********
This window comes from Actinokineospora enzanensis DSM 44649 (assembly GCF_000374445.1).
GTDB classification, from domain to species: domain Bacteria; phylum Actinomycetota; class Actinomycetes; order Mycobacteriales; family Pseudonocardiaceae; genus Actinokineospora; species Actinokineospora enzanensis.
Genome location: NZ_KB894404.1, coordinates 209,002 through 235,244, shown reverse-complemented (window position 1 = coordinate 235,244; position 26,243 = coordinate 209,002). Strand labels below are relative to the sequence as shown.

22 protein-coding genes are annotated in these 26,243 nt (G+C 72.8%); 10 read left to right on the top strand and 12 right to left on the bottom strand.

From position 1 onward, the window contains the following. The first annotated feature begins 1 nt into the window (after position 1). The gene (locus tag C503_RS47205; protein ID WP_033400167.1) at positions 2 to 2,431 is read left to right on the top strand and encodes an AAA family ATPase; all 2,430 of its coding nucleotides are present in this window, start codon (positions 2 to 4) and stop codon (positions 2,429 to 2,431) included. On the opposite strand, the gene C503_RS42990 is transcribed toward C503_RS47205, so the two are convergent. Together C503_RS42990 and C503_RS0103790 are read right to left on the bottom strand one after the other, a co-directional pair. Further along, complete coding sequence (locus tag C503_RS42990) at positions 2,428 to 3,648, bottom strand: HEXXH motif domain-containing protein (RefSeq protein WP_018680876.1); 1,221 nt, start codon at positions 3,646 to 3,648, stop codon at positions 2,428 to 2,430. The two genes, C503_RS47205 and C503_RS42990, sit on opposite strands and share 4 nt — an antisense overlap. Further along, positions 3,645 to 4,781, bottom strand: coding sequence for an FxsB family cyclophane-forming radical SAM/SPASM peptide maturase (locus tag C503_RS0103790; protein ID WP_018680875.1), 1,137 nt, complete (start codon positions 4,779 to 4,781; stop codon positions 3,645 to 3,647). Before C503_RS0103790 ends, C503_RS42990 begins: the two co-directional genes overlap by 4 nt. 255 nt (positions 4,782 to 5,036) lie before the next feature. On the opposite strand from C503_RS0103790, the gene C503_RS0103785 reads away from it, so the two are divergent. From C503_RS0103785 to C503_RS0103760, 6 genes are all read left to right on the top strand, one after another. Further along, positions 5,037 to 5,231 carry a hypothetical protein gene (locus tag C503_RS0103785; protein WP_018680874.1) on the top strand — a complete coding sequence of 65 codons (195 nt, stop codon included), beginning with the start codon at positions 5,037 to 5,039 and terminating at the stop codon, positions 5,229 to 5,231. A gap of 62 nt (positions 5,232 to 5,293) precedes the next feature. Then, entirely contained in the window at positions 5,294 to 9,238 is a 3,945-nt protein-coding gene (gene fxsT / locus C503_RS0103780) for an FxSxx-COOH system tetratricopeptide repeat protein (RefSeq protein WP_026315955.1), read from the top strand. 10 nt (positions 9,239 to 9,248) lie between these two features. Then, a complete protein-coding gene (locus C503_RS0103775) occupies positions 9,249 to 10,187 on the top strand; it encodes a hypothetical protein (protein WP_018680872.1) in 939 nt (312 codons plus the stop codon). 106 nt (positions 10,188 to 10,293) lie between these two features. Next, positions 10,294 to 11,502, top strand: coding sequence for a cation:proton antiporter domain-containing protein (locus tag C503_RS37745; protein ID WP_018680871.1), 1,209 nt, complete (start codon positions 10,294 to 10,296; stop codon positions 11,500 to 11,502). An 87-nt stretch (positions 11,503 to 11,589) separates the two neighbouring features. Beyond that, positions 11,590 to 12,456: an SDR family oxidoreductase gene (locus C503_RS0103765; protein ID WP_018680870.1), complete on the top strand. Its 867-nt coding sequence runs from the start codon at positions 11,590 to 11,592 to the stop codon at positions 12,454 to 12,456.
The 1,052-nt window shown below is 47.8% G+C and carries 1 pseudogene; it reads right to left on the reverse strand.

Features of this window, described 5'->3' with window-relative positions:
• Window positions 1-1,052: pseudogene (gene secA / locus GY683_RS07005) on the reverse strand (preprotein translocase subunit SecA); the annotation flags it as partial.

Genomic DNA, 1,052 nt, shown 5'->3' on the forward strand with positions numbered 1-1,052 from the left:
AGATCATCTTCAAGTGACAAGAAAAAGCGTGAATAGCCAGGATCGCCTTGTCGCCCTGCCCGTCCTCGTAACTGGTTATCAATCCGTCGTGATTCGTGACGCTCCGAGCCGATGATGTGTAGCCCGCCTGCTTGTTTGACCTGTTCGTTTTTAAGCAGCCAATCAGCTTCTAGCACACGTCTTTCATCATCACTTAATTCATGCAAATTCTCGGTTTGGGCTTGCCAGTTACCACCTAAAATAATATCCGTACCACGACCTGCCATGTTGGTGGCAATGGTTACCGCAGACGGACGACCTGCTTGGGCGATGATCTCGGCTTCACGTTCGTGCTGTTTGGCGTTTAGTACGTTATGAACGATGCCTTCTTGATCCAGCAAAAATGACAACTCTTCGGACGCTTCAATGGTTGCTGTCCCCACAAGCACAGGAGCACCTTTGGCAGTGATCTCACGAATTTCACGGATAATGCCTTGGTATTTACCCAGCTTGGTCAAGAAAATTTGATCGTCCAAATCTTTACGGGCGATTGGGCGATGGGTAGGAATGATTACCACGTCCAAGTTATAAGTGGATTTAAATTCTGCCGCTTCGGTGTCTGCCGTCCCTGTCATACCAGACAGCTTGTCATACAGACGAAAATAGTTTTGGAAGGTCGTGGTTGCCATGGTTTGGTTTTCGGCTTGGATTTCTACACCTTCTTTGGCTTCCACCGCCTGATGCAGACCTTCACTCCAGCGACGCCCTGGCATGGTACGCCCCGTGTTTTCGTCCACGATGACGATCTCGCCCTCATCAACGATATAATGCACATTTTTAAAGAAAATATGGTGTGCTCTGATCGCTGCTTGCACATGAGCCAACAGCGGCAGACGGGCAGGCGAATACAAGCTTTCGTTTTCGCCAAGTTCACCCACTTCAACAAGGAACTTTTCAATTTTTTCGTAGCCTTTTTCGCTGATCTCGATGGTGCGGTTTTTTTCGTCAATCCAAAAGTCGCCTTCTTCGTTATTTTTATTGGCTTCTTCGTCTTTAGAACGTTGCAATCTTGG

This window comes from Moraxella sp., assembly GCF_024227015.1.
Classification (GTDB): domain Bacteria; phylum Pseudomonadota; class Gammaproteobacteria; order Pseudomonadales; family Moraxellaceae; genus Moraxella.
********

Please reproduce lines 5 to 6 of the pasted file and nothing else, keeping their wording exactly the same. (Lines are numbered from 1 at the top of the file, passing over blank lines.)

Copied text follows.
From position 1 onward, the window contains the following. The first annotated feature begins 1 nt into the window (after position 1). The gene (locus tag C503_RS47205; protein ID WP_033400167.1) at positions 2 to 2,431 is read left to right on the top strand and encodes an AAA family ATPase; all 2,430 of its coding nucleotides are present in this window, start codon (positions 2 to 4) and stop codon (positions 2,429 to 2,431) included. On the opposite strand, the gene C503_RS42990 is transcribed toward C503_RS47205, so the two are convergent. Together C503_RS42990 and C503_RS0103790 are read right to left on the bottom strand one after the other, a co-directional pair. Further along, complete coding sequence (locus tag C503_RS42990) at positions 2,428 to 3,648, bottom strand: HEXXH motif domain-containing protein (RefSeq protein WP_018680876.1); 1,221 nt, start codon at positions 3,646 to 3,648, stop codon at positions 2,428 to 2,430. The two genes, C503_RS47205 and C503_RS42990, sit on opposite strands and share 4 nt — an antisense overlap. Further along, positions 3,645 to 4,781, bottom strand: coding sequence for an FxsB family cyclophane-forming radical SAM/SPASM peptide maturase (locus tag C503_RS0103790; protein ID WP_018680875.1), 1,137 nt, complete (start codon positions 4,779 to 4,781; stop codon positions 3,645 to 3,647). Before C503_RS0103790 ends, C503_RS42990 begins: the two co-directional genes overlap by 4 nt. 255 nt (positions 4,782 to 5,036) lie before the next feature. On the opposite strand from C503_RS0103790, the gene C503_RS0103785 reads away from it, so the two are divergent. From C503_RS0103785 to C503_RS0103760, 6 genes are all read left to right on the top strand, one after another. Further along, positions 5,037 to 5,231 carry a hypothetical protein gene (locus tag C503_RS0103785; protein WP_018680874.1) on the top strand — a complete coding sequence of 65 codons (195 nt, stop codon included), beginning with the start codon at positions 5,037 to 5,039 and terminating at the stop codon, positions 5,229 to 5,231. A gap of 62 nt (positions 5,232 to 5,293) precedes the next feature. Then, entirely contained in the window at positions 5,294 to 9,238 is a 3,945-nt protein-coding gene (gene fxsT / locus C503_RS0103780) for an FxSxx-COOH system tetratricopeptide repeat protein (RefSeq protein WP_026315955.1), read from the top strand. 10 nt (positions 9,239 to 9,248) lie between these two features. Then, a complete protein-coding gene (locus C503_RS0103775) occupies positions 9,249 to 10,187 on the top strand; it encodes a hypothetical protein (protein WP_018680872.1) in 939 nt (312 codons plus the stop codon). 106 nt (positions 10,188 to 10,293) lie between these two features. Next, positions 10,294 to 11,502, top strand: coding sequence for a cation:proton antiporter domain-containing protein (locus tag C503_RS37745; protein ID WP_018680871.1), 1,209 nt, complete (start codon positions 10,294 to 10,296; stop codon positions 11,500 to 11,502). An 87-nt stretch (positions 11,503 to 11,589) separates the two neighbouring features. Beyond that, positions 11,590 to 12,456: an SDR family oxidoreductase gene (locus C503_RS0103765; protein ID WP_018680870.1), complete on the top strand. Its 867-nt coding sequence runs from the start codon at positions 11,590 to 11,592 to the stop codon at positions 12,454 to 12,456.
The 1,052-nt window shown below is 47.8% G+C and carries 1 pseudogene; it reads right to left on the reverse strand.